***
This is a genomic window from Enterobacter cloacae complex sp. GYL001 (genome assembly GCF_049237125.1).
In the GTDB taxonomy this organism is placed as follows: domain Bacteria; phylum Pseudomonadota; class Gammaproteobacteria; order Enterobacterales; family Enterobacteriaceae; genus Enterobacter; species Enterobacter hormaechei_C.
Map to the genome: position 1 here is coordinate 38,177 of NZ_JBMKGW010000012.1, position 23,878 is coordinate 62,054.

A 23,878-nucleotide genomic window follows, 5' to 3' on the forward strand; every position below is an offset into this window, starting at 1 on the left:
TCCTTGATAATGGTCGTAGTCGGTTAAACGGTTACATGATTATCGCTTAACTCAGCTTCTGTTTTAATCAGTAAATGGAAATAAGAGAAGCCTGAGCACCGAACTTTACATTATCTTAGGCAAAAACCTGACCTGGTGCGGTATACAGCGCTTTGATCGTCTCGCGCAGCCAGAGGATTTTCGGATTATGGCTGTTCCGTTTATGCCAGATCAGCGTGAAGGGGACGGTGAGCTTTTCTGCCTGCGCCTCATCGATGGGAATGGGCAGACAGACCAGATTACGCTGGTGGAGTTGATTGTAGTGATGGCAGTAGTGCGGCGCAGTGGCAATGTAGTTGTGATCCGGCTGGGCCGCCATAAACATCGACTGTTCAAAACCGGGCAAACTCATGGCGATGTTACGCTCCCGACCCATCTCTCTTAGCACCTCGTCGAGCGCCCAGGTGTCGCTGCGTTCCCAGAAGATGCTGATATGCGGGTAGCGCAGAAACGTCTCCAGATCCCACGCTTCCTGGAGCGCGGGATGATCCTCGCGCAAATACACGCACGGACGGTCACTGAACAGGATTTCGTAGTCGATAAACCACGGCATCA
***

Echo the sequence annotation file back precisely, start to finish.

This is a genomic window from Enterobacter cloacae complex sp. GYL001 (genome assembly GCF_049237125.1).
In the GTDB taxonomy this organism is placed as follows: domain Bacteria; phylum Pseudomonadota; class Gammaproteobacteria; order Enterobacterales; family Enterobacteriaceae; genus Enterobacter; species Enterobacter hormaechei_C.
Map to the genome: position 1 here is coordinate 38,177 of NZ_JBMKGW010000012.1, position 23,878 is coordinate 62,054.

A 23,878-nucleotide genomic window follows, 5' to 3' on the forward strand; every position below is an offset into this window, starting at 1 on the left:
TCCTTGATAATGGTCGTAGTCGGTTAAACGGTTACATGATTATCGCTTAACTCAGCTTCTGTTTTAATCAGTAAATGGAAATAAGAGAAGCCTGAGCACCGAACTTTACATTATCTTAGGCAAAAACCTGACCTGGTGCGGTATACAGCGCTTTGATCGTCTCGCGCAGCCAGAGGATTTTCGGATTATGGCTGTTCCGTTTATGCCAGATCAGCGTGAAGGGGACGGTGAGCTTTTCTGCCTGCGCCTCATCGATGGGAATGGGCAGACAGACCAGATTACGCTGGTGGAGTTGATTGTAGTGATGGCAGTAGTGCGGCGCAGTGGCAATGTAGTTGTGATCCGGCTGGGCCGCCATAAACATCGACTGTTCAAAACCGGGCAAACTCATGGCGATGTTACGCTCCCGACCCATCTCTCTTAGCACCTCGTCGAGCGCCCAGGTGTCGCTGCGTTCCCAGAAGATGCTGATATGCGGGTAGCGCAGAAACGTCTCCAGATCCCACGCTTCCTGGAGCGCGGGATGATCCTCGCGCAAATACACGCACGGACGGTCACTGAACAGGATTTCGTAGTCGATAAACCACGGCATCA